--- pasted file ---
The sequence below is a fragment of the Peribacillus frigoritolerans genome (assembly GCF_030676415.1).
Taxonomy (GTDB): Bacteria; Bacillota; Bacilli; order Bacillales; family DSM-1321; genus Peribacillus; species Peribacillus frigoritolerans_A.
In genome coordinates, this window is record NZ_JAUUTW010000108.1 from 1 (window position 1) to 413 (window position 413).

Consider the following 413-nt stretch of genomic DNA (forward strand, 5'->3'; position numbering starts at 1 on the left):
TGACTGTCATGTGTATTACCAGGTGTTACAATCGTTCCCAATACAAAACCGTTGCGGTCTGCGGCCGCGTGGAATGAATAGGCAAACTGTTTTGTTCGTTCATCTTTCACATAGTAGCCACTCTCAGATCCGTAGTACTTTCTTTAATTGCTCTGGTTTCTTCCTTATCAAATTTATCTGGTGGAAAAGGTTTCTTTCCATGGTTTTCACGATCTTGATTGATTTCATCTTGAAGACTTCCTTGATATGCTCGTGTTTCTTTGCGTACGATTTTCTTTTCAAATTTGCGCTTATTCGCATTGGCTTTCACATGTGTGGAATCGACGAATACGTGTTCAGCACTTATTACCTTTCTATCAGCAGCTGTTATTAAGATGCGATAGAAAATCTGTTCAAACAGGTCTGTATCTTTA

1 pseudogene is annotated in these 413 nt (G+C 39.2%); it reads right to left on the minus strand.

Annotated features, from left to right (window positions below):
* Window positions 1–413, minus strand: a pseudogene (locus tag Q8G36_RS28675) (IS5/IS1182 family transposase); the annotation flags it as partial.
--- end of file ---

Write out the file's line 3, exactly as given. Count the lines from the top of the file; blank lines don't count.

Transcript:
In genome coordinates, this window is record NZ_JAUUTW010000108.1 from 1 (window position 1) to 413 (window position 413).